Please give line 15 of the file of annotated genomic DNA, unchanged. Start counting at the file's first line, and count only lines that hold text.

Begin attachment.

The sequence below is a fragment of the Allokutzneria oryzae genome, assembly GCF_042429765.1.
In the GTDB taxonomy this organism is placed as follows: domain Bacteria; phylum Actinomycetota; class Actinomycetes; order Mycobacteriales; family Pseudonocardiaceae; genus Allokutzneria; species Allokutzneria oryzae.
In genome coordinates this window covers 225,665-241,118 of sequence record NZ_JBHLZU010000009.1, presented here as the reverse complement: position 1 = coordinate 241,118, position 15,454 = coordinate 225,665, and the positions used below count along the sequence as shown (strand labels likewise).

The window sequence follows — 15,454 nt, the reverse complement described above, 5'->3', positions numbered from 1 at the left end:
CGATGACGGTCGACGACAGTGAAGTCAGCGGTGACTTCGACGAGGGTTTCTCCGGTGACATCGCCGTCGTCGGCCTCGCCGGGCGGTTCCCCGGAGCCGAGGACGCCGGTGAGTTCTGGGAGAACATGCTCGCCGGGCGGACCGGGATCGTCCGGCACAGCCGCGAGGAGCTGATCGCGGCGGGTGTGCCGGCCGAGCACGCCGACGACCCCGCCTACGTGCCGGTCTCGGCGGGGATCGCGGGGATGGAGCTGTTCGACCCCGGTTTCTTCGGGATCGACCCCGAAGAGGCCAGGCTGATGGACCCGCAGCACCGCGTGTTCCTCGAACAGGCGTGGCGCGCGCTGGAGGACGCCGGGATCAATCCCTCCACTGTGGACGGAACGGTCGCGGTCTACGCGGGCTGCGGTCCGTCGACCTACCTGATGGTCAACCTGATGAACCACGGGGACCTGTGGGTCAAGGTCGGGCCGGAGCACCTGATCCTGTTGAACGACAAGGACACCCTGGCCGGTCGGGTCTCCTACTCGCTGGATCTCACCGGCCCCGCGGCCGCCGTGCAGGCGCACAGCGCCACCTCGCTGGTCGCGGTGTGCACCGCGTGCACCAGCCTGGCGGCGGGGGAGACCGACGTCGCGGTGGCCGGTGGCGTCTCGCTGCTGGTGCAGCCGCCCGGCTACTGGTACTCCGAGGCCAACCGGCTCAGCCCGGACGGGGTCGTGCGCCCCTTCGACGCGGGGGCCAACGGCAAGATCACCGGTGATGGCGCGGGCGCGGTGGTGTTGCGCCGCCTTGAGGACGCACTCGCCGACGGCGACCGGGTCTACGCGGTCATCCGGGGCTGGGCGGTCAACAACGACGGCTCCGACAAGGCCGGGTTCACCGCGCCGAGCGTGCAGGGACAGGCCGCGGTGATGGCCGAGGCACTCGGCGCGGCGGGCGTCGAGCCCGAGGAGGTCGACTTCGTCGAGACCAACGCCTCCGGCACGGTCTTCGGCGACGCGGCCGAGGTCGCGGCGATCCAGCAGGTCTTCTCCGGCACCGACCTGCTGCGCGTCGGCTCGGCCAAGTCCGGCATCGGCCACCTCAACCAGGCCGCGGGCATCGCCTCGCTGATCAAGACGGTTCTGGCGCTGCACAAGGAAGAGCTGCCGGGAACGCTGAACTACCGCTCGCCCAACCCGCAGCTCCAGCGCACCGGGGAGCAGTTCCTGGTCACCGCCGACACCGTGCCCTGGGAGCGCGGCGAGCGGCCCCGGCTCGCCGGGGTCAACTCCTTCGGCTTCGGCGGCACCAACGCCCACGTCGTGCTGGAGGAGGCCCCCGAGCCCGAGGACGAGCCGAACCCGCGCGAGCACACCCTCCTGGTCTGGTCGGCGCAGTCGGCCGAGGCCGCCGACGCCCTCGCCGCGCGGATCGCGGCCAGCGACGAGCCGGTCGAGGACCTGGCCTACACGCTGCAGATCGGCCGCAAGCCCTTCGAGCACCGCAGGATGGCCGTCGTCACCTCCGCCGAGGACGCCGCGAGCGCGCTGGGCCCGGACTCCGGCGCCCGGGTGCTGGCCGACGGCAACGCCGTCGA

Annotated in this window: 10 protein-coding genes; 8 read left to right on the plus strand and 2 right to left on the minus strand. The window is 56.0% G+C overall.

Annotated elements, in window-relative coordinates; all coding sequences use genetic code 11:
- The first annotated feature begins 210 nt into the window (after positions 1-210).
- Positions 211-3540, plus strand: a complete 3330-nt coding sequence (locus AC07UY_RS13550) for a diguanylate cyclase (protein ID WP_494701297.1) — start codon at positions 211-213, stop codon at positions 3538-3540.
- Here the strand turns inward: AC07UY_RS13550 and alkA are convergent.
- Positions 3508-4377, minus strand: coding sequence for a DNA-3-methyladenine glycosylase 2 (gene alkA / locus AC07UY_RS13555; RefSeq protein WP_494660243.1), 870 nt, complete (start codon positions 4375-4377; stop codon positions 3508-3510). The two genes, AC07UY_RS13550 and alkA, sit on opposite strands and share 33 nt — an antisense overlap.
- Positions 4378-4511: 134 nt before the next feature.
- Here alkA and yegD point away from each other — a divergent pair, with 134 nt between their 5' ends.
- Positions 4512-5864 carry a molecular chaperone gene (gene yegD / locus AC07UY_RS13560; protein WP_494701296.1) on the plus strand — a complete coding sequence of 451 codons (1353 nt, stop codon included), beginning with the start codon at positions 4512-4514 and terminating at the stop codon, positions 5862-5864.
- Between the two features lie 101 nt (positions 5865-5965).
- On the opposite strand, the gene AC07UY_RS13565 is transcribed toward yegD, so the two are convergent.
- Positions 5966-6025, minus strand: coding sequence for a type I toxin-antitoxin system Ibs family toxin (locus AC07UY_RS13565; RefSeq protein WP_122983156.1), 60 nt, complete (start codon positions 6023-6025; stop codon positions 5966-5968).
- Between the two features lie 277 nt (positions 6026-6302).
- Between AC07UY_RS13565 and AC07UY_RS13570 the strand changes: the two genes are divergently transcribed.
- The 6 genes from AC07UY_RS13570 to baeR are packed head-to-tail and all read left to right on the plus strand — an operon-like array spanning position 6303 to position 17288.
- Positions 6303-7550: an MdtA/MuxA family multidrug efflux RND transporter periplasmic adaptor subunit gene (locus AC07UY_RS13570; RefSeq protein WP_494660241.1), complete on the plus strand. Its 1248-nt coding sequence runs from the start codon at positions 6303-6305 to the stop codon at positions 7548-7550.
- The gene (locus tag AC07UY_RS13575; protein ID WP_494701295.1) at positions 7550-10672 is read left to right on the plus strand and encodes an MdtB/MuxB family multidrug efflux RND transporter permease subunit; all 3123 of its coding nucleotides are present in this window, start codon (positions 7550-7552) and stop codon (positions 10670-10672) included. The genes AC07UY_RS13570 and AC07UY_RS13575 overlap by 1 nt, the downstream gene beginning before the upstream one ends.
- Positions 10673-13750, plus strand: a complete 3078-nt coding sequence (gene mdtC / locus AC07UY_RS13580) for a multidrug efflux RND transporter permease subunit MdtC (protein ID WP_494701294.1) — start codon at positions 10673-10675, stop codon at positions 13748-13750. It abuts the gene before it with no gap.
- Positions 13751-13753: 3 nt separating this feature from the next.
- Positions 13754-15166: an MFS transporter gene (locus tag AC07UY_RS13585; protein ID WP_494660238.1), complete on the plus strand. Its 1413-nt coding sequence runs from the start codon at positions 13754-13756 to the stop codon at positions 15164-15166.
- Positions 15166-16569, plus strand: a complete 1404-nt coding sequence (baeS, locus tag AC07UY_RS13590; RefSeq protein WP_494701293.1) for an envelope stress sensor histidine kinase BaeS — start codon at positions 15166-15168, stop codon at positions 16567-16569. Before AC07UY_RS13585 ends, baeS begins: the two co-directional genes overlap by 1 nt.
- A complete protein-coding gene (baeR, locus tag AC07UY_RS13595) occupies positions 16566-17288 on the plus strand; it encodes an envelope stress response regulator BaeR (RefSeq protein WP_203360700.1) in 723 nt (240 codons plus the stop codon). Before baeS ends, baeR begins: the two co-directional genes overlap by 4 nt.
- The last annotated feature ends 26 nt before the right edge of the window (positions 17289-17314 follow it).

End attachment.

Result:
- Between the two features lie 101 nt (positions 5865-5965).